HALL: In pursuit of perfection: Maurice Metrogen (PHOTOS)
Art has played a major role in the life of Maurice “Mo” Metrogen.
With a bandanna tied around his neck and the familiar baseball cap on, I can picture Maurice out in the open fields with French painters looking for the perfect light. The softness of his features displays a quiet and peaceful confidence of character and ability. With a mischievous twinkle in his brown eyes, he often interjects humorous tales that pop up at the most unexpected times.
Fifty nine years ago, this month, Maurice married the beautiful Patricia Dove of Arkansas after a whirlwind courtship of two months. Pat was the owner of five beautiful horses and Maurice says it was “love of horses at first sight.” Pat broke and rode horses Indian style - bareback with rope in the horses mouth. Maurice says he tried that only once.
Maurice was in the Air Force for 20 years and part of that time he was stationed in Honolulu, Hawaii. While there, he had an art show in an immense ballroom where a large number of artists were showing their work.
Maurice tells me, “I watched this buyer keep glancing over at my work as he made his rounds of the room. Finally he stops dead still, looks my way, cuts across the ballroom and comes directly to me. The gentleman, a buyer for the Sears art collection, bought every original painting I had except one. The name of the buyer, Vincent Price, became famous for his movie roles.”
Retiring from the Air Force in 1968, Maurice worked as a contract illustrator for Oklahoma State University which had a contract with Eglin AFB illustrating mostly classified manuals. Following this, Maurice worked as a civilian illustrator for the Air Force at Hurlburt.
“I did a lot of illustrating for AGOS (Air Ground Operations School). The instructors who taught special subjects needed training aids in tactics and communications,” he said.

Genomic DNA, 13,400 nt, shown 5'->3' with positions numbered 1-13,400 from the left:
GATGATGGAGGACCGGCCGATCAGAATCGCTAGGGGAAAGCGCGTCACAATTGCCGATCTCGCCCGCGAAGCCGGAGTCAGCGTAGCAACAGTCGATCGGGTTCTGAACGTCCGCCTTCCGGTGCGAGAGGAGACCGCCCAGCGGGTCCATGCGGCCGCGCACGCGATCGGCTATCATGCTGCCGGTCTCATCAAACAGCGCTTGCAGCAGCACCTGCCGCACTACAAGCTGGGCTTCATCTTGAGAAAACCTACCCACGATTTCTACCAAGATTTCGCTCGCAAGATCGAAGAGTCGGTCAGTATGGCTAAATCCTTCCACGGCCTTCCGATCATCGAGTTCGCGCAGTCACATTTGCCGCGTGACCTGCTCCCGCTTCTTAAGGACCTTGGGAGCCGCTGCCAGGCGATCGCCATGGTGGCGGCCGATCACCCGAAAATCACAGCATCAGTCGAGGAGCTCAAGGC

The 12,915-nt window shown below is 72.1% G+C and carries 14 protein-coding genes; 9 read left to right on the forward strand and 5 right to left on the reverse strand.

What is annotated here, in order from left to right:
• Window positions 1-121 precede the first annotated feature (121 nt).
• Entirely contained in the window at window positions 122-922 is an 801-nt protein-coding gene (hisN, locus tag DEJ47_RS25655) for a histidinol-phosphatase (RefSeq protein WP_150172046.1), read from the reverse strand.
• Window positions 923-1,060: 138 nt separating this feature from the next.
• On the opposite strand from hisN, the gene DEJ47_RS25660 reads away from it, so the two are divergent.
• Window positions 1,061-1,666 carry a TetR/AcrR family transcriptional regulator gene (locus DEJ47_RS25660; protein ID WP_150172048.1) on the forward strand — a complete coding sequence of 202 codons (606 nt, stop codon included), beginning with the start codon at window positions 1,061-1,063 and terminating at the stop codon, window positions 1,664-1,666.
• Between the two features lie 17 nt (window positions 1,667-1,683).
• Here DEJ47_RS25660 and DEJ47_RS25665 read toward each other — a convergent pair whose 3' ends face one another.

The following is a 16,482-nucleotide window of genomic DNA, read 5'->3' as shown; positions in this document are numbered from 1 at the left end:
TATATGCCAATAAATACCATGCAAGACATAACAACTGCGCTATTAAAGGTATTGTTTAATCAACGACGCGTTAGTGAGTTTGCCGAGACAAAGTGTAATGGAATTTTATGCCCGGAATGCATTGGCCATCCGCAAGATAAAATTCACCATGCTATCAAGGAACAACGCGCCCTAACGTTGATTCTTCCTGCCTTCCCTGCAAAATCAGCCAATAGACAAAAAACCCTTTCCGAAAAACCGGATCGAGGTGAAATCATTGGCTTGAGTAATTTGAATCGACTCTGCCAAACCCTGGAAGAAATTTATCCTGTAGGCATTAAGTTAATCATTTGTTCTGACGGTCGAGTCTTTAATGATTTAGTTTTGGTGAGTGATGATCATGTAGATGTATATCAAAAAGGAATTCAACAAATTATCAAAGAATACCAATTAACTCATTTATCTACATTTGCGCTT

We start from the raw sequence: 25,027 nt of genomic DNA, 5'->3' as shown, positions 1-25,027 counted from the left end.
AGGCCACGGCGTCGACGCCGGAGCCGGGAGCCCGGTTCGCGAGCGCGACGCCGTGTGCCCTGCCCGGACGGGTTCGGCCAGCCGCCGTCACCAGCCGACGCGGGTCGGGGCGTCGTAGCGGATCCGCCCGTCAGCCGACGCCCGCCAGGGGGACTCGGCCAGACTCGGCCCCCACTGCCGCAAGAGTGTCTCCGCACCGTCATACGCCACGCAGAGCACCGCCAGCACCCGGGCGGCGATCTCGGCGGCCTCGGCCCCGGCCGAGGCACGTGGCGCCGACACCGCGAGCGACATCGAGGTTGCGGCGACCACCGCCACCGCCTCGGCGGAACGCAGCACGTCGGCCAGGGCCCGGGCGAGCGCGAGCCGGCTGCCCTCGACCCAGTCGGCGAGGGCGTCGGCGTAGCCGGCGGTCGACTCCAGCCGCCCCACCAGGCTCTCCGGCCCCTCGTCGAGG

Retiring from Civil Service Maurice began to teach watercolor classes for ADSO, the Art and Design Society in Ft. Walton Beach, as well as giving private lessons in his Destin studio. Maurice says, “I always introduce my students to the artist, John Pike, whom many , arguably, consider to be the premier watercolorists in the world. John was famous for Colliers magazine and Readers Digest covers.”
Maurice and many of his art peers have studied with John at his art school in Woodstock, N.Y. The influence of great illustrators like Howard Pyle, who taught N.C. Wyeth, is felt even today.
I ask Maurice if he has a favorite out of the multitude of art pictures he has produced over the years.
“I’ll show you this picture of Rusty that is one of my favorites. This old stove sat in my work shed for 20 years rusting away but it had so much interesting texture and history I decided to paint it before discarding it. Now the stove is gone and the original painting is gone. I see a print of the old stove with a vase of flowers on the top. It is beautiful but the ray of sunshine streaming across the painting leaves you spellbound, and can transport you to a time long past.”
Maurice shows me an acrylic painting he has been working and reworking for three years in an effort to perfect it. Once I see the power and intensity of this work, my eyes keep returning for another passionate look that makes my heart pound. This painting, titled Omak Suicide Race, shows the dangerous and exhilarating ride held every year in Omak, Washington. It is labeled “The Deadliest Horse Race in the World” and controversial for the injuries caused to the riders and often death to the horses.
Maurice has created a picture of horses racing in reckless mayhem with panic and fear in their eyes as they wildly toss their heads. The riders, hurling forward, grimace with tight jaws to show their determination to complete the perilous ride.
Maurice says, “This picture shows haphazardness, high energy, danger, excitement, and foolhardiness all in one picture.” For me, the painting is fantastic but thoughts of the race leave me with a slight tug of conscience.
The other half of Maurice’s life is tennis though he tells me, “Old age and injuries have put me on the bench more than I like. At 80, I decided to park my motorcycle because it was dangerous, foolhardy, and I had a lot of close calls.”
As I think back on my interview, I’m sure I saw some understanding worked out between their Border Terrier dog, Murphy, and his family. I think Murphy has perfected his training of both master and mistress.
Laura Hall is a freelance reporter and longtime Destin resident. Have an interesting topic, contact her at email@example.com.